Achilles: Why not "The wall wire/connective area will give me a hand massage if I touch it with my hand"? Is your theory better than that one?
Popperian: Oh not at all, they're just two unfalsified theories. No better, no worse.
Achilles: Well give that one a try then- there's no reason to keep your present theory (it's no more likely to be true after all) how about switching?
Popperian: Oh, er, hmmm... Well, I'm not quite certain that it would be er, rational to do so.
Achilles: interesting, but you're certain that your reluctance to touch the area isn't because you think it's more likely than not that you'll be shocked?
Popperian: (indignantly) not in the slightest.
Achilles: You think that the "hand massage" theory is just as likely to be true as you theory that the wall will shock you?
Popperian: Of course {this guy needs to read some Popper, sheesh...}
Achilles: And that you, and the rat, and everyone else who would almost immediately adopt the theory that "the wall will shock you"- they are all doing by the most random of selections? Simply finding a new unfalsified theory and then, for no apparent reason, dogmatically sticking to it even though (as you say) it's no more likely to be true than any other?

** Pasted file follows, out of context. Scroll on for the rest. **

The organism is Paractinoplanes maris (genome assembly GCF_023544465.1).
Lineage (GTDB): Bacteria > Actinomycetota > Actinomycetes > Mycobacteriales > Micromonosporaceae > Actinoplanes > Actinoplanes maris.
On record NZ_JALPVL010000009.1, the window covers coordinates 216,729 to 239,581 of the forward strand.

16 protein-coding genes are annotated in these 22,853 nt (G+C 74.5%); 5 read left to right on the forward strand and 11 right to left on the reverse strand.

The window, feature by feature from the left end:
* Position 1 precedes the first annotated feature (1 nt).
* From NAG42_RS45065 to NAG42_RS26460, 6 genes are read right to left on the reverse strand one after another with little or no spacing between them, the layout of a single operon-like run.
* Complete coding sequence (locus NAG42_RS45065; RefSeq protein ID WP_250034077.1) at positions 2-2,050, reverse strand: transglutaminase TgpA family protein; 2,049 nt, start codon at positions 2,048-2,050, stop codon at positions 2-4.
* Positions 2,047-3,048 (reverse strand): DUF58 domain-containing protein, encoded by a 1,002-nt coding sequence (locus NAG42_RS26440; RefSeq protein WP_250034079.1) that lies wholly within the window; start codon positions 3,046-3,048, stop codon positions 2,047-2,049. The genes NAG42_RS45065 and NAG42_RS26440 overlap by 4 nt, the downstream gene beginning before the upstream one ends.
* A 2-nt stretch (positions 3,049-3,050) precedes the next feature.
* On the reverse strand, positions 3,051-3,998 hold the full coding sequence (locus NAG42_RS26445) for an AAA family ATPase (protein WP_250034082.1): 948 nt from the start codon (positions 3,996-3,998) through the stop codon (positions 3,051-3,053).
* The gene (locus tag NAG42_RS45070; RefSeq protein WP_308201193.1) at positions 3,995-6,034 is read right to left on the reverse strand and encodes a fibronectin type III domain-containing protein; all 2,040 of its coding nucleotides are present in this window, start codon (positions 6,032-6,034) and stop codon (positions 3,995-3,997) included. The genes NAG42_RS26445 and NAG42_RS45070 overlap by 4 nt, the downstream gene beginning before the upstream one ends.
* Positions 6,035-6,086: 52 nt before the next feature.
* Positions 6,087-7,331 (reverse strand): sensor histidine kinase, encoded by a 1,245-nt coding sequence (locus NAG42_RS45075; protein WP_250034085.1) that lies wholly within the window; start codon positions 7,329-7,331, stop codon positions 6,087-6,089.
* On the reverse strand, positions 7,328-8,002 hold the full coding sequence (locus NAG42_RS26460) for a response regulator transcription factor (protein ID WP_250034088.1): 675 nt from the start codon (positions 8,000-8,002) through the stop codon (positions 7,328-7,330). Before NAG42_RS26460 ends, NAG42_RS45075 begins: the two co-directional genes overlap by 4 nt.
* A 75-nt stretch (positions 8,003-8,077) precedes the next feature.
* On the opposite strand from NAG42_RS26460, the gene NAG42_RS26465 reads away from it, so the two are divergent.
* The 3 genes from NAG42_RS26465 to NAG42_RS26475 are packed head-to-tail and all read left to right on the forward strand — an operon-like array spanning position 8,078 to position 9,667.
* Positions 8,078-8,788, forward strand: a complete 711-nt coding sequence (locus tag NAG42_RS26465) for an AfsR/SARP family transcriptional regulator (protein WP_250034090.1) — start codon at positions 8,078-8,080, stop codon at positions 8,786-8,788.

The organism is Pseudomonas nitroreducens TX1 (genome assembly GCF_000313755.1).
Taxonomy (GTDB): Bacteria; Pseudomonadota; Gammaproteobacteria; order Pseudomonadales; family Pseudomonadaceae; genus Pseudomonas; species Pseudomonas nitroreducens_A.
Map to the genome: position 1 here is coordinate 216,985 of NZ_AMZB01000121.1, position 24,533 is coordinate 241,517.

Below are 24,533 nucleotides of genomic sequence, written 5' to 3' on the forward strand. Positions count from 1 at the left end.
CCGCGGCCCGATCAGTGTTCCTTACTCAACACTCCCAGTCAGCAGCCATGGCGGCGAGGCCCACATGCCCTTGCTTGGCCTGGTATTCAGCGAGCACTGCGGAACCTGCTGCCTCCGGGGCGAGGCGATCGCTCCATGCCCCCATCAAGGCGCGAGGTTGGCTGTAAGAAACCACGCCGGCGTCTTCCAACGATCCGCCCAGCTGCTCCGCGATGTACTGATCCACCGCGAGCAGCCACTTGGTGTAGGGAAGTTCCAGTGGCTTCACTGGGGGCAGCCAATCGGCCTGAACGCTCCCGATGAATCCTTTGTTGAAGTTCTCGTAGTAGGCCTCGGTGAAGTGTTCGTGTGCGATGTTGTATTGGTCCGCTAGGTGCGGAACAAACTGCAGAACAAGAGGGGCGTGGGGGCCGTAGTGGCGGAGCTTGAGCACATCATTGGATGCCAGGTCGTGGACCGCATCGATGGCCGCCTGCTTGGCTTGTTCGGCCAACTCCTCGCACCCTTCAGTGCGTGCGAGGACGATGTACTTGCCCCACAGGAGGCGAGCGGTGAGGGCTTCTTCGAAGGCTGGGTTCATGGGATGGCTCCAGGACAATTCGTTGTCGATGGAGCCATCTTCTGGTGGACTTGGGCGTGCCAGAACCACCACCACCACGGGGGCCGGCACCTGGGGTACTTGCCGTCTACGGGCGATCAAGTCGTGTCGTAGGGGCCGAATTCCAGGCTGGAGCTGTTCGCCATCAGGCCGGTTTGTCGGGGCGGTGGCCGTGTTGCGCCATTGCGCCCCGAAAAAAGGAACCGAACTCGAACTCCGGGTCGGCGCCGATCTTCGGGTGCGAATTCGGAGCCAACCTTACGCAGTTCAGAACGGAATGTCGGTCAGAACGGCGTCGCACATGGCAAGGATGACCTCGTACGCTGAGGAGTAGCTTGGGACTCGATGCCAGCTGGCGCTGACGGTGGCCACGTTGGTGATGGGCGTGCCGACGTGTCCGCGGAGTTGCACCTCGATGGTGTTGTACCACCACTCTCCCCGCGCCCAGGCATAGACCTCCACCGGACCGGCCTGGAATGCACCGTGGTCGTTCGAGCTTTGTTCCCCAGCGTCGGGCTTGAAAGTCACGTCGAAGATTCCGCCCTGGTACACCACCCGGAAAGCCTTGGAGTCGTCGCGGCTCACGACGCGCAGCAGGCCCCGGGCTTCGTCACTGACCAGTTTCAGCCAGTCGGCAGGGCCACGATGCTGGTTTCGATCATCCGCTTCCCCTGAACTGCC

Popperian: Well you see, any other way would be irrational.
Achilles: Well in that case I have to ask something. You're obviously quite skilled in ex post facto justification. But your theory, falsification: is it really falsifiable?
Popperian: ...

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He who laughs last...

The entire "dialog" was a strawman. Popperians don't believe the things you claim.

Your anti-popperian screed attempt reminds me much of creationists explaining how a purely random process could never explain how we ended up with things like trees and people and therefore evolutionary theory must be wrong -- the only problem, of course, is that no one ever claimed evolution was a purely random process.

I'm sure the dialog is funny to you, because you clearly don't understand Popper or Bartley. I suspect the folks at the new Creation Museum laugh uproariously at all those ignorant evolution believers, too.

the "reminds me" game

Because there 0 argumentation in that post, I'll have a little fun with it.


The entire "dialog" was a strawman. Popperians don't believe the things you claim.